In the second SET statement, the keyword CASE is an evaluative keyword that functions similar to the try...except structure in Python. If the WHEN condition is met, the empty THEN apodosis is executed. Otherwise, the ELSE exception applies and the SUBSTRING function is run. The CASE structure ends with END CASE. MySQL will equally recognize the use of END instead.

The subsequent IF clause evaluates whether imark, defined as the character before achar, is one of the declared characters. If it is, then that character in instring is replaced with its uppercase equivalent in outstring.

After the IF clause is finished, the loop is incremented by one. After the entire string is processed, we then end the WHILE loop with:


After the function's operations are completed, we return the value of outstring and indicate the end of the function:

RETURN outstring;

Finally, we must not forget to return the delimiter to a semicolon:


It is worth noting that, instead of defining a function in a MySQL session we can define it in a separate file and load it on the fly with the SOURCE command. If we save the function to a file called capfirst.sql in a directory temp, we can source it relatively:
We can also use:
SOURCE /home/skipper/temp/capfirst.sql;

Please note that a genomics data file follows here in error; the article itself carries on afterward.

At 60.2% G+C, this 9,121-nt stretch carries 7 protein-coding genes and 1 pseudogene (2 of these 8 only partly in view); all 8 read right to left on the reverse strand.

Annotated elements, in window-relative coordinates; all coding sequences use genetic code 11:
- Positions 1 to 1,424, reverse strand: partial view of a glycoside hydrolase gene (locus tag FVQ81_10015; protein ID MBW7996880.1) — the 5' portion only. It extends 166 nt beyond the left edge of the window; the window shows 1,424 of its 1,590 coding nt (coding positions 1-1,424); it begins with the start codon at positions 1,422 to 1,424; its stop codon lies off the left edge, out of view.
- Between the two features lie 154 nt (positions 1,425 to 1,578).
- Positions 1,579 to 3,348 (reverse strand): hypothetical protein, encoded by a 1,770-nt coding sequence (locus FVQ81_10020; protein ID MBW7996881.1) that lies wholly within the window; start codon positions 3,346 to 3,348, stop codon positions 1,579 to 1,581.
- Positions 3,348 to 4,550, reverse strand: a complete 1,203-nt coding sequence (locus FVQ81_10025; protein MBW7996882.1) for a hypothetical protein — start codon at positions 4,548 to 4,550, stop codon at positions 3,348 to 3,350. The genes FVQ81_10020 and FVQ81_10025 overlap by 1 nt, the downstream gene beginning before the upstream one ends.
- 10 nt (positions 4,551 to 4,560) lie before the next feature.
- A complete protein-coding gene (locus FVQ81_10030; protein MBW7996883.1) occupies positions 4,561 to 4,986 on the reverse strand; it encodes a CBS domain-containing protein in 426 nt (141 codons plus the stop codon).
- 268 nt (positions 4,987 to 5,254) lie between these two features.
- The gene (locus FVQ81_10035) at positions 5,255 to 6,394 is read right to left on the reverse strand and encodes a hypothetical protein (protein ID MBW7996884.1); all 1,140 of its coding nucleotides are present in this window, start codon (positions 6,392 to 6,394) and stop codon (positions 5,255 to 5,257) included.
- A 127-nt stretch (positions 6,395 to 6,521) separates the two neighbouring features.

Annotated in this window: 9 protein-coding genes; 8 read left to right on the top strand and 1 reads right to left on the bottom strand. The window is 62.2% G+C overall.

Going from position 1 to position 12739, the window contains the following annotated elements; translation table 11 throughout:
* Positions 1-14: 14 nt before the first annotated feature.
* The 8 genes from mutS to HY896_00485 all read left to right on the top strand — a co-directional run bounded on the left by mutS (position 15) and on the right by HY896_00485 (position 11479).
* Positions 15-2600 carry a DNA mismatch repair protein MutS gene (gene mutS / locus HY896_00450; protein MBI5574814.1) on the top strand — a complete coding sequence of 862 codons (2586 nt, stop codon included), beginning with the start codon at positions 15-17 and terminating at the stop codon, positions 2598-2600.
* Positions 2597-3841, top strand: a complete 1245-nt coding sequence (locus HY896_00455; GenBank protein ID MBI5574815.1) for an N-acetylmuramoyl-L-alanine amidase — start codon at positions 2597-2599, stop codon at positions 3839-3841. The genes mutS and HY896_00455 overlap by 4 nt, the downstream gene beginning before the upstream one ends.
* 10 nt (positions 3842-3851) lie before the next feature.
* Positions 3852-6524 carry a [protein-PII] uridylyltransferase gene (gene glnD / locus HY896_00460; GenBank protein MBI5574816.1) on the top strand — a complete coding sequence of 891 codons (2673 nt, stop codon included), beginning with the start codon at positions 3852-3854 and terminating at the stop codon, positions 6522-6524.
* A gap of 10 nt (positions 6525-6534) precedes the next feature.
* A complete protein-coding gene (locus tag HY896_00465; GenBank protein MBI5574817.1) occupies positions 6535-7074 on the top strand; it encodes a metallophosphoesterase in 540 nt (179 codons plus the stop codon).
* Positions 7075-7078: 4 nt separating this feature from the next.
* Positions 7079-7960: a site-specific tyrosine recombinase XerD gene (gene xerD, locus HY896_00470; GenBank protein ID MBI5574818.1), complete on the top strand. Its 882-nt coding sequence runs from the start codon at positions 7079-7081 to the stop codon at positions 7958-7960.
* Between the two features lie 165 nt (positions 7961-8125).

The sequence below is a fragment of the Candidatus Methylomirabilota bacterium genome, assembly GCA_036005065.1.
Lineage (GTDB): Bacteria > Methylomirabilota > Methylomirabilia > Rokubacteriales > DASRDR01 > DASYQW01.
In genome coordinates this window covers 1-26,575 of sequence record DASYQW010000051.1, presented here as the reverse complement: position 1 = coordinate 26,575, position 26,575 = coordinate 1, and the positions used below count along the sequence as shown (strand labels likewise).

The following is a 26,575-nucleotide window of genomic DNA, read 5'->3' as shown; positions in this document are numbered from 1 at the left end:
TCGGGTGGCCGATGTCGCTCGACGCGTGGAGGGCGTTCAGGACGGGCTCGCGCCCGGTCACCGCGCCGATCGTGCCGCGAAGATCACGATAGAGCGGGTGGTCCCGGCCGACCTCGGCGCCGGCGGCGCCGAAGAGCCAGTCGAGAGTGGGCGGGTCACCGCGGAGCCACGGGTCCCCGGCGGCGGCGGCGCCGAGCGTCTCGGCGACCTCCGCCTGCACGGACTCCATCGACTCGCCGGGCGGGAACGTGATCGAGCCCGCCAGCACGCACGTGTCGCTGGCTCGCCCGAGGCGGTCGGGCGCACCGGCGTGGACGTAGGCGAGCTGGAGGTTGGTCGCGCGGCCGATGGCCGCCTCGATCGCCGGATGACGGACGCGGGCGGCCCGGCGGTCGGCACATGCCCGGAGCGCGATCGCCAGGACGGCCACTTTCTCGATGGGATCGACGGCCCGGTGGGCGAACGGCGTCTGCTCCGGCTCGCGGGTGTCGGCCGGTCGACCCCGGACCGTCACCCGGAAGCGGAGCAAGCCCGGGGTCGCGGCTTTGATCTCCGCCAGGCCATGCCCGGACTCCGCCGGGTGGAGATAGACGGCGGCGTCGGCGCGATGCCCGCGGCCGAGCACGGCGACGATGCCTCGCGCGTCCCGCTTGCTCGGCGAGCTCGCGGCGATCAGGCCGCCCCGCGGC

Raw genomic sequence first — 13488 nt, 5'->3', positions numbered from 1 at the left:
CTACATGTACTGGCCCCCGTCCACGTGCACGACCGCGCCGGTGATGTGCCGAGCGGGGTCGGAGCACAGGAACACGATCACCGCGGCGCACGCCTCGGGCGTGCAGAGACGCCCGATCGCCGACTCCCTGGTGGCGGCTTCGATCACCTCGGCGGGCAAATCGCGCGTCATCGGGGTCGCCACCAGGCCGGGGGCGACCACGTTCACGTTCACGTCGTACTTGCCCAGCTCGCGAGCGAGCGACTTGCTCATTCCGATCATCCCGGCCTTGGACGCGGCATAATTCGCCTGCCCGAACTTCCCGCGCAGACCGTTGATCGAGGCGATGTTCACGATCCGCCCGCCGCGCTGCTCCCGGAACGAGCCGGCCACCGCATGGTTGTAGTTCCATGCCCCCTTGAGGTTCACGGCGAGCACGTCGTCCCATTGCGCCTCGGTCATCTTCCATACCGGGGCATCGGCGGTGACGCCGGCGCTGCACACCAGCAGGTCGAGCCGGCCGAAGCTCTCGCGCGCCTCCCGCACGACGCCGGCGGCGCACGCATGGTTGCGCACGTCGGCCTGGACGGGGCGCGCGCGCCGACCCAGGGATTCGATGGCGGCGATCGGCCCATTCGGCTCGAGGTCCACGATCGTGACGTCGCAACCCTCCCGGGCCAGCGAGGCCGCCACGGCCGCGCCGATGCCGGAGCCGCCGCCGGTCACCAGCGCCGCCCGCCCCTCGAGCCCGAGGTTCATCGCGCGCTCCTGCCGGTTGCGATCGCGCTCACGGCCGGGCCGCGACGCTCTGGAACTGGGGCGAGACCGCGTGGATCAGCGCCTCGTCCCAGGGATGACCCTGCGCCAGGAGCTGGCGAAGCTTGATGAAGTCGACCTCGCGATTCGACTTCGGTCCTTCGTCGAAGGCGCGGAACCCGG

Read more about this book

(For more resources on Phython see here.)

Calling the function

With the function loaded into memory, we can then call it:

mysql> SELECT Capitalise('we have a meeting a.s.a.p.');

Of course, we would not normally write like this. However, we can call the function as part of a SELECT statement, just like any other MySQL function.

mysql> SELECT CONCAT(Capitalise('we '), 'have a meeting ', Capitalise('a.
s.a.p.')) as Message

Defining the function in Python

As you can guess by now, calling the function in Python is as simple as passing it through cursor.execute(). If we have a cursor defined as cursor, we can pass the last example of the previous section as follows:

statement = "SELECT CONCAT(Capitalise('we '), 'have a meeting ',
Capitalise('a.s.a.p.')) as Message"

We then proceed to fetchall() the results.

Defining the function as a Python value

Defining the function is a bit different from calling it. If you try to pass the function we previously defined through Python as a value of statement, you get a programming error that reads something like this:

_mysql_exceptions.ProgrammingError: (1064, "You have an error in your SQL syntax; check the manual that corresponds to your MySQL server version for the right syntax to use near 'DELIMITER @@\n\nCREATE FUNCTION `Capitalise`(instring varchar(1000))\n\tRETURNS VARC' at line 1")